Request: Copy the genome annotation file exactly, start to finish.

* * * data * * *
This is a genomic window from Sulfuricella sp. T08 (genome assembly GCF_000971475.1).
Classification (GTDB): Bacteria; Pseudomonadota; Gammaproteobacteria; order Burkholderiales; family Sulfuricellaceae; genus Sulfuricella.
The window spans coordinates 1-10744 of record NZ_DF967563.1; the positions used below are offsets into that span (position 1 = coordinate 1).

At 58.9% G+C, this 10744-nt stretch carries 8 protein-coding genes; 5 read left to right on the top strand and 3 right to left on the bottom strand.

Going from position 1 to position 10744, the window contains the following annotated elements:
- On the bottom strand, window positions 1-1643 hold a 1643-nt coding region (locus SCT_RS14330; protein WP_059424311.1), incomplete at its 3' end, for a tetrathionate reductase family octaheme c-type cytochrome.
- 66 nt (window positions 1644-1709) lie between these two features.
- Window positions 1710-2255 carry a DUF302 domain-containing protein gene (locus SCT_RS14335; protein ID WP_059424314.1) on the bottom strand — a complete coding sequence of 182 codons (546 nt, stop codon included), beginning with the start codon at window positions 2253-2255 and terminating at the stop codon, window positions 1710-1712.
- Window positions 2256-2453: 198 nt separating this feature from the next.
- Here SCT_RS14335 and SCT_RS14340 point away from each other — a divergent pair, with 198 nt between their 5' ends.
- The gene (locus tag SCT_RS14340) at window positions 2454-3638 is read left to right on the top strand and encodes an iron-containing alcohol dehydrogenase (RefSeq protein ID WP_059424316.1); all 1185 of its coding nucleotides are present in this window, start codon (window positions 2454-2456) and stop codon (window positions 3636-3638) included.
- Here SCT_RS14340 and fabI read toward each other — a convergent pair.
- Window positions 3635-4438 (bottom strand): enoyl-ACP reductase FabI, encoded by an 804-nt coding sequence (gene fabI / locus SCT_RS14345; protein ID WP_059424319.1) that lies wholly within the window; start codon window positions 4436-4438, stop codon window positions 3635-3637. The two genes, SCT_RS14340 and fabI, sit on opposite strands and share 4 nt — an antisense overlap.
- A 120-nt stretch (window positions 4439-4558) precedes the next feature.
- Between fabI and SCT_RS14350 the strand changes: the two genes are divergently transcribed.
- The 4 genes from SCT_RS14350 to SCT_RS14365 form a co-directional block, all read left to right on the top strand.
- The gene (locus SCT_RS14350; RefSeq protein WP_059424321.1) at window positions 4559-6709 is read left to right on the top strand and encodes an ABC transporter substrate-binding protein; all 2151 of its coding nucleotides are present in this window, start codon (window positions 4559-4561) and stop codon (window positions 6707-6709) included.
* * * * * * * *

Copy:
This is a genomic window from Sulfuricella sp. T08 (genome assembly GCF_000971475.1).
Classification (GTDB): Bacteria; Pseudomonadota; Gammaproteobacteria; order Burkholderiales; family Sulfuricellaceae; genus Sulfuricella.
The window spans coordinates 1-10744 of record NZ_DF967563.1; the positions used below are offsets into that span (position 1 = coordinate 1).

At 58.9% G+C, this 10744-nt stretch carries 8 protein-coding genes; 5 read left to right on the top strand and 3 right to left on the bottom strand.

Going from position 1 to position 10744, the window contains the following annotated elements:
- On the bottom strand, window positions 1-1643 hold a 1643-nt coding region (locus SCT_RS14330; protein WP_059424311.1), incomplete at its 3' end, for a tetrathionate reductase family octaheme c-type cytochrome.
- 66 nt (window positions 1644-1709) lie between these two features.
- Window positions 1710-2255 carry a DUF302 domain-containing protein gene (locus SCT_RS14335; protein ID WP_059424314.1) on the bottom strand — a complete coding sequence of 182 codons (546 nt, stop codon included), beginning with the start codon at window positions 2253-2255 and terminating at the stop codon, window positions 1710-1712.
- Window positions 2256-2453: 198 nt separating this feature from the next.
- Here SCT_RS14335 and SCT_RS14340 point away from each other — a divergent pair, with 198 nt between their 5' ends.
- The gene (locus tag SCT_RS14340) at window positions 2454-3638 is read left to right on the top strand and encodes an iron-containing alcohol dehydrogenase (RefSeq protein ID WP_059424316.1); all 1185 of its coding nucleotides are present in this window, start codon (window positions 2454-2456) and stop codon (window positions 3636-3638) included.
- Here SCT_RS14340 and fabI read toward each other — a convergent pair.
- Window positions 3635-4438 (bottom strand): enoyl-ACP reductase FabI, encoded by an 804-nt coding sequence (gene fabI / locus SCT_RS14345; protein ID WP_059424319.1) that lies wholly within the window; start codon window positions 4436-4438, stop codon window positions 3635-3637. The two genes, SCT_RS14340 and fabI, sit on opposite strands and share 4 nt — an antisense overlap.
- A 120-nt stretch (window positions 4439-4558) precedes the next feature.
- Between fabI and SCT_RS14350 the strand changes: the two genes are divergently transcribed.
- The 4 genes from SCT_RS14350 to SCT_RS14365 form a co-directional block, all read left to right on the top strand.
- The gene (locus SCT_RS14350; RefSeq protein WP_059424321.1) at window positions 4559-6709 is read left to right on the top strand and encodes an ABC transporter substrate-binding protein; all 2151 of its coding nucleotides are present in this window, start codon (window positions 4559-4561) and stop codon (window positions 6707-6709) included.